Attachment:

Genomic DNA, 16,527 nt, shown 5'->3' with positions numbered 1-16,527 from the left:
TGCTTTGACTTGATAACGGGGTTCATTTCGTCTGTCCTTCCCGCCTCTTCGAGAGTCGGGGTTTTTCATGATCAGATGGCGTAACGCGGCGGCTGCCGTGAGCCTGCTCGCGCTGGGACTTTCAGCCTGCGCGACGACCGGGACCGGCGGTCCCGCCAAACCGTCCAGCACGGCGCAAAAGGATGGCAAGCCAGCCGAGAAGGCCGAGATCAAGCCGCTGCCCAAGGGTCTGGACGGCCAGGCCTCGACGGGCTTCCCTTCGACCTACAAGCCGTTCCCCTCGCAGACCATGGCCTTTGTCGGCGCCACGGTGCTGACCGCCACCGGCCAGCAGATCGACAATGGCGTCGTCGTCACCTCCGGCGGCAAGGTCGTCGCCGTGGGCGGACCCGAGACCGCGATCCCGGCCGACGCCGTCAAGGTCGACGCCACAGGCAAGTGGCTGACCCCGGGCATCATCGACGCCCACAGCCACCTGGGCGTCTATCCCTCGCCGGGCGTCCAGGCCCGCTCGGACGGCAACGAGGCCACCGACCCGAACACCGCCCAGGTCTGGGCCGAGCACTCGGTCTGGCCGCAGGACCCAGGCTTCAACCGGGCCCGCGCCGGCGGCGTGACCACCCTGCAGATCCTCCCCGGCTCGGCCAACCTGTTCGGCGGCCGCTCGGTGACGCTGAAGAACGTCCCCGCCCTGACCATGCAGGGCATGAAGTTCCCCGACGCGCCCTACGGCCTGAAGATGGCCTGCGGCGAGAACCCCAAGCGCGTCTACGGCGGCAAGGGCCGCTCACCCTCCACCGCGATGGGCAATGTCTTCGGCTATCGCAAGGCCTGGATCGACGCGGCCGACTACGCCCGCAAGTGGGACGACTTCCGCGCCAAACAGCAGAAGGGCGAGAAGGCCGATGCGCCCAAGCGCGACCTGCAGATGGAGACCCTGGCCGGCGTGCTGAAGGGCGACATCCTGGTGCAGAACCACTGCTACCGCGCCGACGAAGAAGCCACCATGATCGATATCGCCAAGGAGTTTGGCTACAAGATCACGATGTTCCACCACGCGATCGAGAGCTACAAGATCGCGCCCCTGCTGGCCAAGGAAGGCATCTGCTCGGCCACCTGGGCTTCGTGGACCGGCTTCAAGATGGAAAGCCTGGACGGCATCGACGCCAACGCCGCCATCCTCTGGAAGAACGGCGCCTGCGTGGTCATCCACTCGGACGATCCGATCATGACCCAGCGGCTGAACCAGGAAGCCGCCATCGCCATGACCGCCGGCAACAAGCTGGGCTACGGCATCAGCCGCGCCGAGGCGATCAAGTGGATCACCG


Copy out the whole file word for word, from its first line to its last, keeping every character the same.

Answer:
Genomic DNA, 16,527 nt, shown 5'->3' with positions numbered 1-16,527 from the left:
TGCTTTGACTTGATAACGGGGTTCATTTCGTCTGTCCTTCCCGCCTCTTCGAGAGTCGGGGTTTTTCATGATCAGATGGCGTAACGCGGCGGCTGCCGTGAGCCTGCTCGCGCTGGGACTTTCAGCCTGCGCGACGACCGGGACCGGCGGTCCCGCCAAACCGTCCAGCACGGCGCAAAAGGATGGCAAGCCAGCCGAGAAGGCCGAGATCAAGCCGCTGCCCAAGGGTCTGGACGGCCAGGCCTCGACGGGCTTCCCTTCGACCTACAAGCCGTTCCCCTCGCAGACCATGGCCTTTGTCGGCGCCACGGTGCTGACCGCCACCGGCCAGCAGATCGACAATGGCGTCGTCGTCACCTCCGGCGGCAAGGTCGTCGCCGTGGGCGGACCCGAGACCGCGATCCCGGCCGACGCCGTCAAGGTCGACGCCACAGGCAAGTGGCTGACCCCGGGCATCATCGACGCCCACAGCCACCTGGGCGTCTATCCCTCGCCGGGCGTCCAGGCCCGCTCGGACGGCAACGAGGCCACCGACCCGAACACCGCCCAGGTCTGGGCCGAGCACTCGGTCTGGCCGCAGGACCCAGGCTTCAACCGGGCCCGCGCCGGCGGCGTGACCACCCTGCAGATCCTCCCCGGCTCGGCCAACCTGTTCGGCGGCCGCTCGGTGACGCTGAAGAACGTCCCCGCCCTGACCATGCAGGGCATGAAGTTCCCCGACGCGCCCTACGGCCTGAAGATGGCCTGCGGCGAGAACCCCAAGCGCGTCTACGGCGGCAAGGGCCGCTCACCCTCCACCGCGATGGGCAATGTCTTCGGCTATCGCAAGGCCTGGATCGACGCGGCCGACTACGCCCGCAAGTGGGACGACTTCCGCGCCAAACAGCAGAAGGGCGAGAAGGCCGATGCGCCCAAGCGCGACCTGCAGATGGAGACCCTGGCCGGCGTGCTGAAGGGCGACATCCTGGTGCAGAACCACTGCTACCGCGCCGACGAAGAAGCCACCATGATCGATATCGCCAAGGAGTTTGGCTACAAGATCACGATGTTCCACCACGCGATCGAGAGCTACAAGATCGCGCCCCTGCTGGCCAAGGAAGGCATCTGCTCGGCCACCTGGGCTTCGTGGACCGGCTTCAAGATGGAAAGCCTGGACGGCATCGACGCCAACGCCGCCATCCTCTGGAAGAACGGCGCCTGCGTGGTCATCCACTCGGACGATCCGATCATGACCCAGCGGCTGAACCAGGAAGCCGCCATCGCCATGACCGCCGGCAACAAGCTGGGCTACGGCATCAGCCGCGCCGAGGCGATCAAGTGGATCACCG